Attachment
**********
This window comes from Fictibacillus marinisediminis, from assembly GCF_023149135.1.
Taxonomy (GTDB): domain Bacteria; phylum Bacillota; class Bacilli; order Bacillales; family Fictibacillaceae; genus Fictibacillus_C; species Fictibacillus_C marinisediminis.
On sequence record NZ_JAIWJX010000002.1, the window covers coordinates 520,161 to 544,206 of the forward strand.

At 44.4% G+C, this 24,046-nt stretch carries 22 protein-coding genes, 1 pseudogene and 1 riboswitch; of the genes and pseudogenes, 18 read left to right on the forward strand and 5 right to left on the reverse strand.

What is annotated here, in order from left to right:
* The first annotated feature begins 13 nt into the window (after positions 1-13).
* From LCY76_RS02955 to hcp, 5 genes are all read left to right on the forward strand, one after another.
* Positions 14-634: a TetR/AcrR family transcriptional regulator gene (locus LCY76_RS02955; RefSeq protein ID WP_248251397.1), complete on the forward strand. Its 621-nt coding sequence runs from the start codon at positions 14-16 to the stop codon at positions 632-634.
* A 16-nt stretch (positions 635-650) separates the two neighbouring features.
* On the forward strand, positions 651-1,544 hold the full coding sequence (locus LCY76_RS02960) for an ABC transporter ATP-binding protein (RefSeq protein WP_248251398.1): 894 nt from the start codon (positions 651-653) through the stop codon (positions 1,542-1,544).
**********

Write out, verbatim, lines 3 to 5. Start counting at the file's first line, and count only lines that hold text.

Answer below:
On sequence record NZ_JAIWJX010000002.1, the window covers coordinates 520,161 to 544,206 of the forward strand.

At 44.4% G+C, this 24,046-nt stretch carries 22 protein-coding genes, 1 pseudogene and 1 riboswitch; of the genes and pseudogenes, 18 read left to right on the forward strand and 5 right to left on the reverse strand.

What is annotated here, in order from left to right: